For a live, behind-the-scenes sneak peek of our Cape Town shoot, watch us on Instagram Stories, where we’ll be posting videos and sharing moments from our day. But be warned: it may bring on a serious case of wanderlust!

Colour Conversation with illustrator and author, Marion Deuchars

A celebration of colour

 We’re going out with a bang this New Year with a colour conversation from the author of one of our favourite books from 2017, Colour, by the internationally acclaimed, award-winning illustrator Marion Deuchars.

 In Colour, you take a personal journey through colour, sharing what you know about the subject to inspire and encourage us to make our own colour journey. How did it come about?

I was interested in making a book about colour but it took me while to find a way to make it personal. The more I read about colour the more daunting that task became. I have always been interested in colour but remembered how hard I found studying Colour Theory at art school, and initially when I first started using colour pigments it was difficult. I thought I could make a book that made some of the stories and theories of colour more accessible and to hopefully inspire readers to play more with colour too in their lives.

A book that really helped me was reading Derek Jarman’s Chroma. It is such a beautiful book to read and so very personal. It gave me a way in to realise I could do my own personal journey of colour. In fact, it made me realise that all one can do is a personal approach to the subject as it is so huge to comprehend.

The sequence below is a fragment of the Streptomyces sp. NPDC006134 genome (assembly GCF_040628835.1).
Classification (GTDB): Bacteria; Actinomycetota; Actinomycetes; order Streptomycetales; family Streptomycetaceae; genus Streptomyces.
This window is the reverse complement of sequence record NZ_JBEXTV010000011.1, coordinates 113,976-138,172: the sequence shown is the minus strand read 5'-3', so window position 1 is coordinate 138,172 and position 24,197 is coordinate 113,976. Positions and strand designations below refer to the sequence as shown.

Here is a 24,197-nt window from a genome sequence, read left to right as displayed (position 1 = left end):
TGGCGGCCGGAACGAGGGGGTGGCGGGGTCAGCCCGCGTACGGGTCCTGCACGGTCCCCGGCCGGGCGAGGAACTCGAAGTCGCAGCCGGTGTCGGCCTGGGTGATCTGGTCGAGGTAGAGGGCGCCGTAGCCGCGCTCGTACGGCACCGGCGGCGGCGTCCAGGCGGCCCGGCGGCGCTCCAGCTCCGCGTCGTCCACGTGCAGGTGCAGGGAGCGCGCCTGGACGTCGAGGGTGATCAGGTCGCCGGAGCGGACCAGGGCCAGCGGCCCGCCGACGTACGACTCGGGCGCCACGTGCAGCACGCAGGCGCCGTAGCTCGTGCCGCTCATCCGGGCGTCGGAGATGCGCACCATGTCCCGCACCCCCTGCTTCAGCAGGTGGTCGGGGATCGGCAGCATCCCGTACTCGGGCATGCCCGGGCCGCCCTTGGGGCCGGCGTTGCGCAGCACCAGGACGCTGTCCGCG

Tell us about your illustrative career and the kind of work you do…

I’ve been working as an illustrator for 25 years, so it’s quite varied. I tend to work across all areas of the industry, from magazines, books, newspapers advertising to design. Some highlights have been working for Jamie Oliver books and the Royal Mail (RSC anniversary stamps) to the Guardian newspaper. I like the variety of commercial work – it’s never the same and subjects help push your work in unexpected directions, as a result.

 Have you loved colour from an early age? Earliest colourful memory?

I have two strong colour memories. One is choosing my first pair of shoes. I was completely smitten with the red patent leather ones in the shop and not too happy with the sensible matt black selection my mother had in mind. I was appreciating without realising it… the ‘power of red’.

My second colour memory is my bright orange Chopper bike. I had wished and wished for that bike and finally got one for Christmas. My parents managed to buy a second-hand one so did not buy the one I had in mind (a red one). I remember being momentarily taken aback by the colour orange but grew to love it. Orange relates to adventure and risk-taking, inspiring physical confidence, competition and independence, so perhaps it was the right choice after all.

Do you have a favourite quote from the book?

The artist Josef Albers observed: “If one says ‘red’ and there are 50 people listening, it can be expected that there will be 50 reds in their minds. And one can be sure that all these reds will be very different.”

I’ve always liked this quote. It reminds me that no two people see colour – or the world around them – in the same way. Your ‘blue’ could be someone else’s ‘grey’. Colours have had and continue to have a number of meanings across cultures and time.

 Most intriguing fact or word of wisdom?